“I’ve only had one bucket of fresh squid,” Peter Sliwkowski said. “There’s none in Menemsha or at Bend in the Road. We’re finding a lot of sand eels in the bluefish. Maybe they’ll come in after them. Maybe warmer weather will help.”
“I’ve only caught two squid in Vineyard Haven harbor this year,” Jeff Canha said. “Last year I was catching buckets of them.”
Steve Morris is more sanguine about the squid situation. “It was booming the past three years. I think it just goes in cycles,” he said. “Last year guys were filling five-gallon buckets and putting it their freezer and then throwing them out. It would help if people only take what they need when they are around.”
There’s still time to enter the Larry’s Tackle Blue and Bass Battle, a month-long bluefish and striped bass tournament. Ashton Hannah currently leads the shore striper category with a 24.45-pound fish, caught on Monday. Entry fee is $35, and the money raised goes to the top three people in each of the four categories. Last year, 75 people entered, and the first-place winners raked in $325. That’s a lot of eels. Details and current leaders are available at larrystackle.com.
Graduation day may have come and gone, but the bluefish were still in school at Wasque. For the second Sunday in a row, the weather was spectacular and the fierce fighting fish showed up in big numbers. For a frenzied hour, just after high tide, Wasque was a line of fishermen with parabolic rods. I always start with a Roberts Ranger plug because the explosion of a fish slamming a surface lure is a thrill that never gets old. I hooked up on my third cast. But after 15 fruitless minutes watching people around me hook up on every cast, I switched to a metal Castmaster. It didn’t take long to hook into a heavyweight that had my drag singing.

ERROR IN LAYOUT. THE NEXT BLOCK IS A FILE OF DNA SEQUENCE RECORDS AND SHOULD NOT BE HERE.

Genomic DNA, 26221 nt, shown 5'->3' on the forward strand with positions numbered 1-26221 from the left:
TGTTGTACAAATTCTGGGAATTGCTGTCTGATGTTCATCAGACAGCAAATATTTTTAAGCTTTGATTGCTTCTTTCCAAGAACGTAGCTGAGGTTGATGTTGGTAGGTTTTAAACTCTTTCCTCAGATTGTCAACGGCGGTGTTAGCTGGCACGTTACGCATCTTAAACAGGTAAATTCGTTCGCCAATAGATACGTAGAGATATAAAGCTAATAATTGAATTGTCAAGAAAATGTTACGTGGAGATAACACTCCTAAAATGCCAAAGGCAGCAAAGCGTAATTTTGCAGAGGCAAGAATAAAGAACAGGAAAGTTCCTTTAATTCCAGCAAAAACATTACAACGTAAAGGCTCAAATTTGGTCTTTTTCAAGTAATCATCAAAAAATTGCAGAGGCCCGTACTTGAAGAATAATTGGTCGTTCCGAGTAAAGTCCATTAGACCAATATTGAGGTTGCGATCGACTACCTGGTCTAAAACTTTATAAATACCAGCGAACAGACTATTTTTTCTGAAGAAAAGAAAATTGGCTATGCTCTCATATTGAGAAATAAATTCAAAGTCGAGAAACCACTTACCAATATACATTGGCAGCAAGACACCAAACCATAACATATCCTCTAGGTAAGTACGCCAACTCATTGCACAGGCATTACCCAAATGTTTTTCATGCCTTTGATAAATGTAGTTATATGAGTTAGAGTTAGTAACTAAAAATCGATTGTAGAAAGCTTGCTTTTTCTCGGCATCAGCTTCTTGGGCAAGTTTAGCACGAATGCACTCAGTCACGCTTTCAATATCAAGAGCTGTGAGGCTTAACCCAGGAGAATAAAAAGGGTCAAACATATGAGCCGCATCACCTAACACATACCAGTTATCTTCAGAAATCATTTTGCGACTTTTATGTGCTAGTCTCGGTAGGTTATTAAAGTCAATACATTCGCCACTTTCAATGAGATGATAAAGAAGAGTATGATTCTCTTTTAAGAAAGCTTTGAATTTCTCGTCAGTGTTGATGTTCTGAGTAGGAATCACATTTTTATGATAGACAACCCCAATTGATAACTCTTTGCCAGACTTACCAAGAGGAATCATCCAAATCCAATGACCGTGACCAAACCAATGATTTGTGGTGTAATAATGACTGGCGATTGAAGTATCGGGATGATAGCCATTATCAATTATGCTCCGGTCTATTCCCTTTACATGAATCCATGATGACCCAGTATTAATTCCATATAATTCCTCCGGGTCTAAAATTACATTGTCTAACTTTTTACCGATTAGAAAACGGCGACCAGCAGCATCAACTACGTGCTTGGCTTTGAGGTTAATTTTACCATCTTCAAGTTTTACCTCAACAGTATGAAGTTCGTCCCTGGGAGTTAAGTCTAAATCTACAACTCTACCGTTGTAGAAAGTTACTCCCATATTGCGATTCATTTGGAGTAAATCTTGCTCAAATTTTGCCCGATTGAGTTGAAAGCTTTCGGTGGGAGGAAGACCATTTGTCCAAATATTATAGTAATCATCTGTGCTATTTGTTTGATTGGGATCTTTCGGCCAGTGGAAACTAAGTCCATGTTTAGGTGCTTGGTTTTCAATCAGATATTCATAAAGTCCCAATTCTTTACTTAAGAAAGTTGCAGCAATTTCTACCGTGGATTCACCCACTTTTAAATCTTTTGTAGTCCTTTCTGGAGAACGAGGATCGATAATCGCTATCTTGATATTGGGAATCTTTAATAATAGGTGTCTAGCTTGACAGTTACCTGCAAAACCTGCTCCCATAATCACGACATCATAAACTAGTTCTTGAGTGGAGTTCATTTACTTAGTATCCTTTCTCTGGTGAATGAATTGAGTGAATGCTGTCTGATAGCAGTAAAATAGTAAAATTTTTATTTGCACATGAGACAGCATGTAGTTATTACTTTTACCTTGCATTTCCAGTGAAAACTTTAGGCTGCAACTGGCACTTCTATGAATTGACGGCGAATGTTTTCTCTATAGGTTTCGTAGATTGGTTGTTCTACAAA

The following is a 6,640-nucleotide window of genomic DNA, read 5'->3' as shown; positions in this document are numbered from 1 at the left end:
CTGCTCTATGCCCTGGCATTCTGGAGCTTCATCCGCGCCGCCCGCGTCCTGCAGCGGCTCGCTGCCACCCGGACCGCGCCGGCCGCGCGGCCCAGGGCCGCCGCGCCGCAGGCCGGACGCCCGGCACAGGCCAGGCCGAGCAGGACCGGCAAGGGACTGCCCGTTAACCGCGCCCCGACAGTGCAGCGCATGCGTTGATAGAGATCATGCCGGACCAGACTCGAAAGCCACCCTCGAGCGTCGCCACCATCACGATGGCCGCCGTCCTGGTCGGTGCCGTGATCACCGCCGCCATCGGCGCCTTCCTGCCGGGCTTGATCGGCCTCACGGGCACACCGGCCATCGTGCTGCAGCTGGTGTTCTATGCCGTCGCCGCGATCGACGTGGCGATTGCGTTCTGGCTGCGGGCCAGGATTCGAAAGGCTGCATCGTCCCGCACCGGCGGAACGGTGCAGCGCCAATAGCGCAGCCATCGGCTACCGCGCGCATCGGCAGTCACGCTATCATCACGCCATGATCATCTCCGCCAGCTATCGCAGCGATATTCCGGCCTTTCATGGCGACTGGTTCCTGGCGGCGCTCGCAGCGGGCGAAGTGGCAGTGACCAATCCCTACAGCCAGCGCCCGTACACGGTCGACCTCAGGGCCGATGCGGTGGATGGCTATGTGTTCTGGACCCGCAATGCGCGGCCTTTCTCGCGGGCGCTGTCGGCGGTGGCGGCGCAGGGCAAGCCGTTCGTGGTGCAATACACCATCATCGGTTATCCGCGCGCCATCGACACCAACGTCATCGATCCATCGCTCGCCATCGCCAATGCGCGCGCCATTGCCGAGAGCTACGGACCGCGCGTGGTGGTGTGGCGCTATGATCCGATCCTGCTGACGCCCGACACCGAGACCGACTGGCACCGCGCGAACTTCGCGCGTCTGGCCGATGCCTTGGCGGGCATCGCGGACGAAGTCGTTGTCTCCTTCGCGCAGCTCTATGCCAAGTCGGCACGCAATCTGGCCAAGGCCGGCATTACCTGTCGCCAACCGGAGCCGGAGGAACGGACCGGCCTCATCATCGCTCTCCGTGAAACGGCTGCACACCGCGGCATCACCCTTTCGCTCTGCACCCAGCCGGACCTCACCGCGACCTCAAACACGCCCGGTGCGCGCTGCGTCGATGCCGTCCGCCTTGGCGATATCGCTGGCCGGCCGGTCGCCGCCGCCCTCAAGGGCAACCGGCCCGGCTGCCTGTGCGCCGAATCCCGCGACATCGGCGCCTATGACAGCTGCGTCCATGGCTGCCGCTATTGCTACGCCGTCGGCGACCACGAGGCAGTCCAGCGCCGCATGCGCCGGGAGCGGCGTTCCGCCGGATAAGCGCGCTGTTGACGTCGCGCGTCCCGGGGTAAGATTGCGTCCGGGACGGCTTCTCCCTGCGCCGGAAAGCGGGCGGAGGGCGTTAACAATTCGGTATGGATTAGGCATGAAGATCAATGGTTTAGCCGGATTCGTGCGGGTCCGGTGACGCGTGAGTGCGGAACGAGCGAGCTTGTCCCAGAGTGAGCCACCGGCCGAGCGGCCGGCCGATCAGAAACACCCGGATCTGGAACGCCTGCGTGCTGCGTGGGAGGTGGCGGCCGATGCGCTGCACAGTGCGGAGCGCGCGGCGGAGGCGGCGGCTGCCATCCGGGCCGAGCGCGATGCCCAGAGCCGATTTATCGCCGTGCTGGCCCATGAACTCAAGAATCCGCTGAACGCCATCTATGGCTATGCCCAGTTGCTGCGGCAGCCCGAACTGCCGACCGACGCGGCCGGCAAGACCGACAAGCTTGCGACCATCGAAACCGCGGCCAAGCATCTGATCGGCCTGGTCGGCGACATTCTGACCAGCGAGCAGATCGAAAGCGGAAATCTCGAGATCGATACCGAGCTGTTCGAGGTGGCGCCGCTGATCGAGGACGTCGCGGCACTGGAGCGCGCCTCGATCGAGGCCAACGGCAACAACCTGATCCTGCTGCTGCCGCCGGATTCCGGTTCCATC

I figured the action would hold up for a while, since the tide had just begun to fall. So being the dutiful MV Times reporter I am, after I caught enough for dinner, I put down my rod and began taking pictures and talking to happy fishermen.
But before I could get back to fishing, the seals showed up. Cute as they may be, the bastards are a fishing buzzkill. Over the next two hours, only a few truant bluefish were caught. At least I had dinner for me and my dog Angus — he’s devoured bluefish since he was a puppy. In his younger days, he would sometimes drag my catch and bury it in the sand under my Jeep. How he knew to do that, I have no idea.
It’s clear there are more seals around than there used to be. Good news for great white sharks, but not so good for fishermen. I spoke with Erin Burke, protected species specialist at the state Division of Marine Fisheries, to get an idea of how many more seals there are in these parts. “At the Marine Mammal Commission meeting in April, the National Marine Fisheries Service said that in 2005, there were roughly 11,000 in Massachusetts waters. Now estimates run between 25,000 to 50,000,” she said. Ms. Burke said that Sable Island, off the coast of Canada, is “maxed out,” with 425,000 seals, so they’ve begun migrating south — so we can expect more of them in Vineyard waters.
Where’s Jaws when you need him?
For tide information go to https://www.mvtimes.com/community/useful-information/tide-charts/
This article by Barry Stringfellow originally appeared on mvtimes.com.